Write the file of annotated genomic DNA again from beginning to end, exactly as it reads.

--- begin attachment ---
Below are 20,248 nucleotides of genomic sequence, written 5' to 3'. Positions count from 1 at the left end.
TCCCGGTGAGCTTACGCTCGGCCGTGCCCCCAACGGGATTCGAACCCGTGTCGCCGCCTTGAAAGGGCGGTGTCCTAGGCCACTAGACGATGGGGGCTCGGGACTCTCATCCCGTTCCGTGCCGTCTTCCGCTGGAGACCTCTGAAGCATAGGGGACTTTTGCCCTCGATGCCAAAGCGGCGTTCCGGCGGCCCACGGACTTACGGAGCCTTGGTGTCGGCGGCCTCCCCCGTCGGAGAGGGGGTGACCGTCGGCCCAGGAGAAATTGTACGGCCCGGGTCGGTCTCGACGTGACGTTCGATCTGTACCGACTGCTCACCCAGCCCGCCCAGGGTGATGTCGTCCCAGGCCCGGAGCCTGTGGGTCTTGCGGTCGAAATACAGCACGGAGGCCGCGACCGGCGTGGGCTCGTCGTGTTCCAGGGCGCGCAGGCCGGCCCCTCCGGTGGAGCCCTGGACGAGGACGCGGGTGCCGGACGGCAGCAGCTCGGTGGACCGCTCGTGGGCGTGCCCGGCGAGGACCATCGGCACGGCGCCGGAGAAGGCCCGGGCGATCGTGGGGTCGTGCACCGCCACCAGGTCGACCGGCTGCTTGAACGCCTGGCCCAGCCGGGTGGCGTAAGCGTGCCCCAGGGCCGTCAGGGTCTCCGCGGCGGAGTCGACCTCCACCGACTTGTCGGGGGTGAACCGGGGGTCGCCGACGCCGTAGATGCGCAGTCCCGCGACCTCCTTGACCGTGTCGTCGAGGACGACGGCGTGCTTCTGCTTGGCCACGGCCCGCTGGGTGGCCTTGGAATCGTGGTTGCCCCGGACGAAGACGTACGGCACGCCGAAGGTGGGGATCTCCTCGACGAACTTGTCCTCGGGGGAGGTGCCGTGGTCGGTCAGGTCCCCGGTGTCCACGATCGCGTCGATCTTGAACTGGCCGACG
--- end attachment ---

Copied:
Below are 20,248 nucleotides of genomic sequence, written 5' to 3'. Positions count from 1 at the left end.
TCCCGGTGAGCTTACGCTCGGCCGTGCCCCCAACGGGATTCGAACCCGTGTCGCCGCCTTGAAAGGGCGGTGTCCTAGGCCACTAGACGATGGGGGCTCGGGACTCTCATCCCGTTCCGTGCCGTCTTCCGCTGGAGACCTCTGAAGCATAGGGGACTTTTGCCCTCGATGCCAAAGCGGCGTTCCGGCGGCCCACGGACTTACGGAGCCTTGGTGTCGGCGGCCTCCCCCGTCGGAGAGGGGGTGACCGTCGGCCCAGGAGAAATTGTACGGCCCGGGTCGGTCTCGACGTGACGTTCGATCTGTACCGACTGCTCACCCAGCCCGCCCAGGGTGATGTCGTCCCAGGCCCGGAGCCTGTGGGTCTTGCGGTCGAAATACAGCACGGAGGCCGCGACCGGCGTGGGCTCGTCGTGTTCCAGGGCGCGCAGGCCGGCCCCTCCGGTGGAGCCCTGGACGAGGACGCGGGTGCCGGACGGCAGCAGCTCGGTGGACCGCTCGTGGGCGTGCCCGGCGAGGACCATCGGCACGGCGCCGGAGAAGGCCCGGGCGATCGTGGGGTCGTGCACCGCCACCAGGTCGACCGGCTGCTTGAACGCCTGGCCCAGCCGGGTGGCGTAAGCGTGCCCCAGGGCCGTCAGGGTCTCCGCGGCGGAGTCGACCTCCACCGACTTGTCGGGGGTGAACCGGGGGTCGCCGACGCCGTAGATGCGCAGTCCCGCGACCTCCTTGACCGTGTCGTCGAGGACGACGGCGTGCTTCTGCTTGGCCACGGCCCGCTGGGTGGCCTTGGAATCGTGGTTGCCCCGGACGAAGACGTACGGCACGCCGAAGGTGGGGATCTCCTCGACGAACTTGTCCTCGGGGGAGGTGCCGTGGTCGGTCAGGTCCCCGGTGTCCACGATCGCGTCGATCTTGAACTGGCCGACG